Zupco partners private players on urban routes - Zimbabwe Situation

Zupco partners private players on urban routes

STATE-OWNED bus operator, Zupco has partnered with private public transport operators in a mass transportation exercise to ease urban transport woes, which spiked last week following a massive hike of bus fares by privately-operated commuter omnibuses as a result of a 150% fuel price hike.

Source: Zupco partners private players on urban routes – NewsDay Zimbabwe January 21, 2019

BY VANESSA GONYE/NIZBERT MOYO

Thousands of commuters were left stranded on Friday, as they could not afford the steep fares charged by kombi operators plying most city roads, prompting government to re-introduce a heavily-subsidised urban mass transport system.

Transport and Infrastructural Development deputy minister Fortune Chasi told NewsDay yesterday that the private conventional bus operators would be fuelling at Zupco depots.

“Enough buses have been made available to cover all urban routes as of tomorrow (today), where they will be provided with fuel by Zupco and in the long run, from dedicated fuel service providers,” he said.

Chasi did not disclose the number of buses or operators who have partnered with the ailing parastatal or the number of Zupco buses, whose ageing fleet is depleted, that will complement the private players.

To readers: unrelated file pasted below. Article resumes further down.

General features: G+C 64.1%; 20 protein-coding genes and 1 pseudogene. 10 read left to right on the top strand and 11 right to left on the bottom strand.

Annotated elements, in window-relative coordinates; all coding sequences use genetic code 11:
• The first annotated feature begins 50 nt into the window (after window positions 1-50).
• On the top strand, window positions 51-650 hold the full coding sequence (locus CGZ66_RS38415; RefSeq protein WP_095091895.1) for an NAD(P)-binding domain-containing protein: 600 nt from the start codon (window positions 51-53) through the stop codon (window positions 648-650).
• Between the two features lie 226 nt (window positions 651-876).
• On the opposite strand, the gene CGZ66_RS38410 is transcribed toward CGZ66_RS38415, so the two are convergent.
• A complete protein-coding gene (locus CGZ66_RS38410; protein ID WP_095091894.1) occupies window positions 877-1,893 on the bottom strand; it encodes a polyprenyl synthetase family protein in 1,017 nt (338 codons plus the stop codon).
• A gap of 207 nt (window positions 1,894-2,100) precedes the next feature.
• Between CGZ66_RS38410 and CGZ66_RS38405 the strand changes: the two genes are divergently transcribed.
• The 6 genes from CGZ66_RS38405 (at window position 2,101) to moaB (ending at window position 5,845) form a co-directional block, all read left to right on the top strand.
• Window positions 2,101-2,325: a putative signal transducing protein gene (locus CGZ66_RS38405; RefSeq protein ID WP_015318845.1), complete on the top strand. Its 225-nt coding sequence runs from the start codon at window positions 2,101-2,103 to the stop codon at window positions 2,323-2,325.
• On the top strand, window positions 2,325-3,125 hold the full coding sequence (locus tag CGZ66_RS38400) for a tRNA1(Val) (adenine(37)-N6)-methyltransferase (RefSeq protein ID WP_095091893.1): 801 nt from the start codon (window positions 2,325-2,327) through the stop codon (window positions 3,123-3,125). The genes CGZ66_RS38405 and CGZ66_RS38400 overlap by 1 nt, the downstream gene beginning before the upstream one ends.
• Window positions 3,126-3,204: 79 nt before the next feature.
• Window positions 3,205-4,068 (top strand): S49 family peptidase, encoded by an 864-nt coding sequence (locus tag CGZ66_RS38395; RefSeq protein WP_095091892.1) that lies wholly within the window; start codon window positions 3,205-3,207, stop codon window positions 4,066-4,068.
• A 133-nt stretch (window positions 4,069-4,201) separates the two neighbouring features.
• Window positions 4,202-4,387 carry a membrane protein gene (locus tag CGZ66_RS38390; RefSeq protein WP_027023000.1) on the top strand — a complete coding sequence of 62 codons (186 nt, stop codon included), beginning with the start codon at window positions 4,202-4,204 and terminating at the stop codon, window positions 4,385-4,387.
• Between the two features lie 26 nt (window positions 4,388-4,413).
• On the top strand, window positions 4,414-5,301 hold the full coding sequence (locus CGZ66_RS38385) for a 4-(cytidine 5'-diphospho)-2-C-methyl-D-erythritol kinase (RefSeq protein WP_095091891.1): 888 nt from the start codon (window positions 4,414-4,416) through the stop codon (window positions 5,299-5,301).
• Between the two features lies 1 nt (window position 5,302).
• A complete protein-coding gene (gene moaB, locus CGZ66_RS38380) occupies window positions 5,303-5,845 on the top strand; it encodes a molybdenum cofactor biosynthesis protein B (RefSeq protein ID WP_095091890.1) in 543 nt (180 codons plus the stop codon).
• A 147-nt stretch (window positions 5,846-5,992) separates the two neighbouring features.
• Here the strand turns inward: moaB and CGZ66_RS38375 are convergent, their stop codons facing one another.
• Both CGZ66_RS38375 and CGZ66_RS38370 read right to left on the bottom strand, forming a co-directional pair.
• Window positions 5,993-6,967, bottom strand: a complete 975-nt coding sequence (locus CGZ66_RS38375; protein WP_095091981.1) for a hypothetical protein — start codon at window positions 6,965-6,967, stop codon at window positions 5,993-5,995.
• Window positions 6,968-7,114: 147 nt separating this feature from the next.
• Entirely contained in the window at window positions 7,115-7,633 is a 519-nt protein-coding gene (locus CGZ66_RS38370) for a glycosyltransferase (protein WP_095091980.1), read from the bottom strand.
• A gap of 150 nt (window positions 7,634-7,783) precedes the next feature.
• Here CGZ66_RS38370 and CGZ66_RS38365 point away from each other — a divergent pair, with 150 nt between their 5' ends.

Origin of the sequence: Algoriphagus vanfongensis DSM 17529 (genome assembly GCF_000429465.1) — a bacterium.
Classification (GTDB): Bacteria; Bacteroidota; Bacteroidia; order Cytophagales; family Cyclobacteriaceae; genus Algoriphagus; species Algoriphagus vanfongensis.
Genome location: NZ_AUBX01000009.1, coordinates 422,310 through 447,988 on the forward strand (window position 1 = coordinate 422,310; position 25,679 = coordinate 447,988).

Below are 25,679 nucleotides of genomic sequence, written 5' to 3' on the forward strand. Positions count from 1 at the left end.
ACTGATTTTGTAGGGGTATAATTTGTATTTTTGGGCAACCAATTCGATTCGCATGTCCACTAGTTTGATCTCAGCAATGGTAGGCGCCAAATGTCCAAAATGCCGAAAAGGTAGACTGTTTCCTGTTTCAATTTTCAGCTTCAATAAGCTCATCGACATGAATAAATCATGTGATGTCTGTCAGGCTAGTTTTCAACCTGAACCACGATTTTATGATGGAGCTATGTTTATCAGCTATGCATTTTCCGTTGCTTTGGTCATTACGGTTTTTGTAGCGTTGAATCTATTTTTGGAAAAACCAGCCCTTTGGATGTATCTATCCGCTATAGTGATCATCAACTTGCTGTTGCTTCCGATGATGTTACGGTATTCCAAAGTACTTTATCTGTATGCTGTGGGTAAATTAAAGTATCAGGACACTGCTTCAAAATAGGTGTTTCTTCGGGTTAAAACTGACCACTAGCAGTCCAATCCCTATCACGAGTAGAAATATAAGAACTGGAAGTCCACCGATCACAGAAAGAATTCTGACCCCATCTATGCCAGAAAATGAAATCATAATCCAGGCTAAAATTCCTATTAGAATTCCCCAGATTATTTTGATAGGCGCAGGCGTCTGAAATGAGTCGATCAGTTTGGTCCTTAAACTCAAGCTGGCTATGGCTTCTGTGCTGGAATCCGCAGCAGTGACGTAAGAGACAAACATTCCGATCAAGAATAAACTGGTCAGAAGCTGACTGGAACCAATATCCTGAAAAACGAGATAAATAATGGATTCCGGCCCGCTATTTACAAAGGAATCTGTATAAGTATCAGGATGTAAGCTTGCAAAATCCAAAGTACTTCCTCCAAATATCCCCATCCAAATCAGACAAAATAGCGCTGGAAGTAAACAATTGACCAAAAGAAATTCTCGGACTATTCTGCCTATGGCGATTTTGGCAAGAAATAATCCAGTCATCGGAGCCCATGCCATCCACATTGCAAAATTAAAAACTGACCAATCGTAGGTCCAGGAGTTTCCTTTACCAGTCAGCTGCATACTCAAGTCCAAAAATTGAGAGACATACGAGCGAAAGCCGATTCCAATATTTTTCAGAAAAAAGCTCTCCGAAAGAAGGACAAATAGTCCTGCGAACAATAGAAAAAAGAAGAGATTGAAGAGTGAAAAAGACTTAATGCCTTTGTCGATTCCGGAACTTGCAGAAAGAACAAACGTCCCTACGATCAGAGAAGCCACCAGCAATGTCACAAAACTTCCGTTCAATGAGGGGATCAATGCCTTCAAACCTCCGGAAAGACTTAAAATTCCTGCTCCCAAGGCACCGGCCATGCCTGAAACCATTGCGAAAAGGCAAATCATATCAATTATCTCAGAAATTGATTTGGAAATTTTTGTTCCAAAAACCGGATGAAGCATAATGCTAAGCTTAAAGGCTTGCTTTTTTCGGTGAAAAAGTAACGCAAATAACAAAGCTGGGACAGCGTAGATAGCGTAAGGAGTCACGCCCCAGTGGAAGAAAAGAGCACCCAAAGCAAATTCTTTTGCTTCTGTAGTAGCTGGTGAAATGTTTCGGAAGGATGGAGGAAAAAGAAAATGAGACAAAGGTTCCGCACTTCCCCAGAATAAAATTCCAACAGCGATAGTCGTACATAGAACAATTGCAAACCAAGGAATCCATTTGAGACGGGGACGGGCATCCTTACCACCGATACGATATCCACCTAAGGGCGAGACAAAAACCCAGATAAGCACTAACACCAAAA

He said besides being cheap, the new system was reliable, safe and efficient.

“I would like to inform the general public that in the interest of public safety and well-being, government has introduced the new bus service in urban areas so as to ensure cheap and efficient service, while at the same time safeguarding them from imminent danger as well as unfair charging systems that were constantly introduced by private commuter operators,” he said.

Under the new system, commuters would pay fares ranging from $1 to $2 depending on the distance from town.

Government has, in the past, made similar promises, but failed to sustain because of Zupco’s depleted fleet.

Tshova Mubaiwa Association chairperson Atlas Moyo welcomed the competition.

“We are not afraid of the competition, let them introduce the buses, but where will they get the capacity. If they charge $1, we will also reduce our charges,” he said. “We competed with Zupco before when we were using Peugeot vehicles, Zupco went out of the road, unless if this was another company from outside the country.”

Chairman of the Bulawayo-based Express Private Car Commuter Services, Mpikelelo Khumalo, told NewsDay in an interview that government should find lasting solutions to the fuel crisis to ease transport problems.

“We have 200 fleet of vehicles servicing National University of Science and Technology, Masiyephambili and Khumalo routes, to mention a few.
Only five vehicles are on the road, the rest are out of the roads due to fuel shortages. The government must come up with solutions to either get rid of the bond notes or bring hard currency and it is up to it to decide where it can get the money,” Khumalo said.

Most service stations across the country have been dry, with long fuel queues resurfacing in Harare, Bulawayo and other urban areas despite the massive hike in fuel prices.

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